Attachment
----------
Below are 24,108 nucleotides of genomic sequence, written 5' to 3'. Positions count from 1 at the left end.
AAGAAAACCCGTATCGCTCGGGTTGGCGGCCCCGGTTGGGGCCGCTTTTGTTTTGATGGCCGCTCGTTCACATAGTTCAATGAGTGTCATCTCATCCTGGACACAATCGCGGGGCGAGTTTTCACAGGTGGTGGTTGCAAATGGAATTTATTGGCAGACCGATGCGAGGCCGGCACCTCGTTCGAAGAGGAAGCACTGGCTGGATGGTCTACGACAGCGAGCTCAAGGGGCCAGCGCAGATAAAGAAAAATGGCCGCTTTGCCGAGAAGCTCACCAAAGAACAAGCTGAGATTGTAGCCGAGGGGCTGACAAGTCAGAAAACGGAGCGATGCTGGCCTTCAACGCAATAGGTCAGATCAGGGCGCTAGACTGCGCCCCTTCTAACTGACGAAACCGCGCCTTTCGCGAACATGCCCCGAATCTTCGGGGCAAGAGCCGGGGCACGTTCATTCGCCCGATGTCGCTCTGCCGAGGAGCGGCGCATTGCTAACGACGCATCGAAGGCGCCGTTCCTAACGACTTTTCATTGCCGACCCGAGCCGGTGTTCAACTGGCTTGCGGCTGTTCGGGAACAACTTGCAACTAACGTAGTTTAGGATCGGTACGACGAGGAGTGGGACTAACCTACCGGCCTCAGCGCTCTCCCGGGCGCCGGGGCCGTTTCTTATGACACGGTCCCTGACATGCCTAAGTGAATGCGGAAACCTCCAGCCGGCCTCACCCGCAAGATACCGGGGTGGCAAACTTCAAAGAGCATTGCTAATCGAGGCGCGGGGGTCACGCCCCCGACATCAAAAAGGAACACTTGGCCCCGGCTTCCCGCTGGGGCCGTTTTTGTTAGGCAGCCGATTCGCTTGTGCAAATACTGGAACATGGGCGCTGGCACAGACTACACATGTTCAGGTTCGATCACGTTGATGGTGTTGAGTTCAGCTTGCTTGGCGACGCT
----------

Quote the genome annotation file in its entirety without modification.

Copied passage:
Below are 24,108 nucleotides of genomic sequence, written 5' to 3'. Positions count from 1 at the left end.
AAGAAAACCCGTATCGCTCGGGTTGGCGGCCCCGGTTGGGGCCGCTTTTGTTTTGATGGCCGCTCGTTCACATAGTTCAATGAGTGTCATCTCATCCTGGACACAATCGCGGGGCGAGTTTTCACAGGTGGTGGTTGCAAATGGAATTTATTGGCAGACCGATGCGAGGCCGGCACCTCGTTCGAAGAGGAAGCACTGGCTGGATGGTCTACGACAGCGAGCTCAAGGGGCCAGCGCAGATAAAGAAAAATGGCCGCTTTGCCGAGAAGCTCACCAAAGAACAAGCTGAGATTGTAGCCGAGGGGCTGACAAGTCAGAAAACGGAGCGATGCTGGCCTTCAACGCAATAGGTCAGATCAGGGCGCTAGACTGCGCCCCTTCTAACTGACGAAACCGCGCCTTTCGCGAACATGCCCCGAATCTTCGGGGCAAGAGCCGGGGCACGTTCATTCGCCCGATGTCGCTCTGCCGAGGAGCGGCGCATTGCTAACGACGCATCGAAGGCGCCGTTCCTAACGACTTTTCATTGCCGACCCGAGCCGGTGTTCAACTGGCTTGCGGCTGTTCGGGAACAACTTGCAACTAACGTAGTTTAGGATCGGTACGACGAGGAGTGGGACTAACCTACCGGCCTCAGCGCTCTCCCGGGCGCCGGGGCCGTTTCTTATGACACGGTCCCTGACATGCCTAAGTGAATGCGGAAACCTCCAGCCGGCCTCACCCGCAAGATACCGGGGTGGCAAACTTCAAAGAGCATTGCTAATCGAGGCGCGGGGGTCACGCCCCCGACATCAAAAAGGAACACTTGGCCCCGGCTTCCCGCTGGGGCCGTTTTTGTTAGGCAGCCGATTCGCTTGTGCAAATACTGGAACATGGGCGCTGGCACAGACTACACATGTTCAGGTTCGATCACGTTGATGGTGTTGAGTTCAGCTTGCTTGGCGACGCT